As of today, we have been able to constitute a library of more than 60 compounds. It is noteworthy to mention that all the synthetic procedures have been validated at the gram scale, thus allowing us to send gram samples of all the compounds to the consortium partners for further testing

WP2 involves the study of these molecules through state-of-the-art experiments to understand the light-molecule interactions that change their efficacy as a 'molecular heaters. We have been able to understand key relaxation pathways in a number of our model molecules. Some show very good characteristics and some only suitable characteristics. Further studies to help us understand how we can manipulate these relaxation characterics (with the aid of WP3) will help inform the synthesis of new molecules for WP1

The goal of WP3 is to develop models for nonadiabatic excited-state dynamics as well as to perform electronic structure calculations in the gas phase and complex environments of the candidate chromophores to better understand their photophysics and photochemistry. These calculations are run in synergy with the experiments carried out by the coworkers on WP1 and WP2.The starting point encompassed static electronic calculations of absorption and emission spectra, critical points, and reaction pathways of some promising candidate molecules. These calculations successfully fulfil our first milestone! Additionally, they pave the way for future work - critically, we are able to predict photophysics and photochemistry of synthesised molecules to inform WP1 before they begin further work.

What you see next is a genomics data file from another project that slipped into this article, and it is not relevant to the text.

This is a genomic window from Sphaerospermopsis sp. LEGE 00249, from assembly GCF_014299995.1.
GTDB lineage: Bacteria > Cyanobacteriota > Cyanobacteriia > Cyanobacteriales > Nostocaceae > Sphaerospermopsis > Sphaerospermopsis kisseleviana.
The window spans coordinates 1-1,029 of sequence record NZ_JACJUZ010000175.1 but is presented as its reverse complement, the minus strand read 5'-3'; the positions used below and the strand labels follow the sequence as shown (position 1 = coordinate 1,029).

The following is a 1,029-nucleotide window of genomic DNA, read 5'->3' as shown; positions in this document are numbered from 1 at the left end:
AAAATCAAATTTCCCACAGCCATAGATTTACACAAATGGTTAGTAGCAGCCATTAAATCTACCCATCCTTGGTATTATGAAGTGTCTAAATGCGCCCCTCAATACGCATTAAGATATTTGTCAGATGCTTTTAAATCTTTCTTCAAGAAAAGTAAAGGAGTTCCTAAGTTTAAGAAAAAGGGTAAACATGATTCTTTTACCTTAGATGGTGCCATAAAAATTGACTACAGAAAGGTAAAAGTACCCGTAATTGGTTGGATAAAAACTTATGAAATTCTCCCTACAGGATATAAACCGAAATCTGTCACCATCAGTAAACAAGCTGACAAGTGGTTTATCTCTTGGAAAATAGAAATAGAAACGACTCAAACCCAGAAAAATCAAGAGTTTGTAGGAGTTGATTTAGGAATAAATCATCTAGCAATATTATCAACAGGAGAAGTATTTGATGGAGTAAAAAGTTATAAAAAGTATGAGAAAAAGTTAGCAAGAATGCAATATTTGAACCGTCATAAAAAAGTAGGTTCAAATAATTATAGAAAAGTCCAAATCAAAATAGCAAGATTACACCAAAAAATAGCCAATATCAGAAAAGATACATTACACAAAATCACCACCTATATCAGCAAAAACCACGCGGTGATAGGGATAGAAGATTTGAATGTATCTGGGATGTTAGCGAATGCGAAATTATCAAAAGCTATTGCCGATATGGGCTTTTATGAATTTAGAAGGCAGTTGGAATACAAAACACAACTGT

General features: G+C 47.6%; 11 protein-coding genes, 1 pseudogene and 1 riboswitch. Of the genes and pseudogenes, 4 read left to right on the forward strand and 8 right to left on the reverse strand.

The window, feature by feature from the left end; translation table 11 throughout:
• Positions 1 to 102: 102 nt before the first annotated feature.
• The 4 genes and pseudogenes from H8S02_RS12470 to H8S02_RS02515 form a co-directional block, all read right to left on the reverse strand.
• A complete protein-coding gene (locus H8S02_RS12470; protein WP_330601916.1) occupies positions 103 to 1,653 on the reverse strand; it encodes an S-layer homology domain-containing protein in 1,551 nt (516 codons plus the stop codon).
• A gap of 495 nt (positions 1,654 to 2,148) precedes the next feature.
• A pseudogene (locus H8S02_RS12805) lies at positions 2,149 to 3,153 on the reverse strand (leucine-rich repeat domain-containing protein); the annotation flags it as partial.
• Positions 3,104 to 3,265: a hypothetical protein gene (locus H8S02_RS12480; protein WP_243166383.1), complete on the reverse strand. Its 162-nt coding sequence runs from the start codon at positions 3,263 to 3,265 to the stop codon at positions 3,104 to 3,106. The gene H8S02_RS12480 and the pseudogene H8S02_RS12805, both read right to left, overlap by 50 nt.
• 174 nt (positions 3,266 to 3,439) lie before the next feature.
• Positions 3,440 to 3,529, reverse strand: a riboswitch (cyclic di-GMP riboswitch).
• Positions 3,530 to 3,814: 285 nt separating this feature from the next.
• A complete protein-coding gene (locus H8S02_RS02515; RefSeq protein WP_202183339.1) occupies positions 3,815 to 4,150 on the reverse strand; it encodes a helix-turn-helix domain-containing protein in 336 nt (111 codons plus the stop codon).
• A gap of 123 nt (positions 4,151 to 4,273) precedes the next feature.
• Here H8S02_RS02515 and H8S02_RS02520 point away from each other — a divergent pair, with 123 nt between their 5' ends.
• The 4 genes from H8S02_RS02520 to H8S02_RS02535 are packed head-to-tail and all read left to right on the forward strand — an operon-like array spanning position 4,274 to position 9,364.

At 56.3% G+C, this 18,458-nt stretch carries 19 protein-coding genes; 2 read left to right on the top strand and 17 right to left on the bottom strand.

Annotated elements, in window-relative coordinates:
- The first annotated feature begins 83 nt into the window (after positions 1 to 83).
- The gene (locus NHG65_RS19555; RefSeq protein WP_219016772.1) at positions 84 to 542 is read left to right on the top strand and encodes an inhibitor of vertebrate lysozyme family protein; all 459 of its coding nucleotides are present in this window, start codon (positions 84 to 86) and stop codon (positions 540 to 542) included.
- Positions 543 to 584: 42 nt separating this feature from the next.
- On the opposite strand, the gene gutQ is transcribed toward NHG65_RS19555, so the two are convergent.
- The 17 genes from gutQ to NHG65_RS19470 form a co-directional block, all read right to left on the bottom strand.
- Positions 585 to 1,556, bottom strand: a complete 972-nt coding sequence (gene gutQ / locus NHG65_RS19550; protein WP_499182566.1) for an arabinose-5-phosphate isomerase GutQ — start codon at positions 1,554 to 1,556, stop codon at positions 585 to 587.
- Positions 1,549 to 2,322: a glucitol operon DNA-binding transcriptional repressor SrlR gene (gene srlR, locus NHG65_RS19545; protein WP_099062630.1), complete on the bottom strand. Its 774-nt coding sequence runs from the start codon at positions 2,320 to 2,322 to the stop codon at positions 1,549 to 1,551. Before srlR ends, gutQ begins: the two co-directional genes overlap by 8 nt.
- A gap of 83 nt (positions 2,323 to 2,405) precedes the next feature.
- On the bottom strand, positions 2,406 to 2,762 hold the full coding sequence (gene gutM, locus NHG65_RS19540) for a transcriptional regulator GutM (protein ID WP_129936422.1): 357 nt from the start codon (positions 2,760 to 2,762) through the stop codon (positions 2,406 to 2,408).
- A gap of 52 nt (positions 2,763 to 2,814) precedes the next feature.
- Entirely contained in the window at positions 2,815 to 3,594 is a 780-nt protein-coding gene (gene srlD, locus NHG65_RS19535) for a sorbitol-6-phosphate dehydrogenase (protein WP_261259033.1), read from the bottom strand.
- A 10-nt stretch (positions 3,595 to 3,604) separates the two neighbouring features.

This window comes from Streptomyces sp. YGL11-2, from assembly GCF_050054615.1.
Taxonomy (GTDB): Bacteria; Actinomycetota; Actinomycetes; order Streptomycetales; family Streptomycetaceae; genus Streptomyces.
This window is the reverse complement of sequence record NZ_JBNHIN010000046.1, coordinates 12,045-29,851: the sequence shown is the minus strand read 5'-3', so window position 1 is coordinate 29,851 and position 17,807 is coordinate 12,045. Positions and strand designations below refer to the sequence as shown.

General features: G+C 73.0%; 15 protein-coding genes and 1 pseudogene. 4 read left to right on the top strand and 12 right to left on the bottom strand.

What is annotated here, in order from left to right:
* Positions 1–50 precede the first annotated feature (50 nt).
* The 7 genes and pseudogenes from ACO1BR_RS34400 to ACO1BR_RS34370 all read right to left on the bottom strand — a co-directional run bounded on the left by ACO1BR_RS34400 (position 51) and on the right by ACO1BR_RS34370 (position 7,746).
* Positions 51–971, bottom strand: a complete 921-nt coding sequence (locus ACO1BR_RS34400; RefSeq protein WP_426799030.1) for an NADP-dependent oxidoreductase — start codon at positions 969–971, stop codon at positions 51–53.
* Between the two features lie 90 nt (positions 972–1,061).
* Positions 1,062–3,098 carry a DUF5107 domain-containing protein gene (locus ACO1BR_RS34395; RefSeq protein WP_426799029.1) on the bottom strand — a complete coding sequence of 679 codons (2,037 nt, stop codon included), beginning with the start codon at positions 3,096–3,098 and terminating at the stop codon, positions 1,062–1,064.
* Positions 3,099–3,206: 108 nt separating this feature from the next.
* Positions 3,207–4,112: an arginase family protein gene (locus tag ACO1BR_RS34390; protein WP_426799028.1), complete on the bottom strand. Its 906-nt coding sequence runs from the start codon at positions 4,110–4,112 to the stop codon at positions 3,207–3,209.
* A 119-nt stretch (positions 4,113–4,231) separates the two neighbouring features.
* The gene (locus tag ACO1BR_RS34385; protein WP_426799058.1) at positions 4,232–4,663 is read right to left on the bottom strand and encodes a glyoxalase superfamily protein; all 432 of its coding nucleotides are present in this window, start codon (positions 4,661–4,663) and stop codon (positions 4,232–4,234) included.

WP4 concerns the thermal imaging, by-product and toxicity analysis of our molecules. We have successfully demonstrated that a significant thermal increase to both plant and leaf, occur following application of the molecule and under UV-A/B radiation. Initial screening of candidate molecules for potential toxicity using in silico methods indicate that non of our molecules should exhibit mutagenicity or carcinogenicity. Further in vitro cytotoxicity tests using human hepatic have also show that 2 of our candidate molecule have very low levels of toxicity. By-product analysis has been successfully completed for a number of candidate molecules - now identified, the fragments/products can be further analysed using the in silico and in vitro tests above.
Agriculture is a crucially important subject for the EU (and Globally): almost 40% of the annual EU budget is spent on agriculture (www.europa.eu/european-union/about-eu/money). The world-wide market for agrochemicals in 2015 was estimated to be €179 Billion, of which Europe accounts 11%, while the US (59%) and Asia (22%) dominate the market (www.marketsandmarkets.com). Clearly, there is lots of room for the EU to improve its Global leadership in this sector. Cold and freezing stress are important constraints for crop and horticulture. BoostCrop's invention on 'molecular heaters' to increase crop yield during cold stress, to extend growth seasons, to expand the geographical locations suitable for agriculture (e.g. to higher altitude) and to increase crop yield at high crop density, will have a major impact, globally. In addition, the envisioned reduction in greenhouse energy costs would be immense; an industry-sized greenhouse with a surface coverage of 40000 sq. ft., would result in a saving of ~€3k (per month) on heating. This estimate assumes propane as fuel to maintain a greenhouse at 17 ºC, with an average outside temperature of 0 ºC, and molecular heaters achieving a (not unrealistic) 3 ºC temperature rise.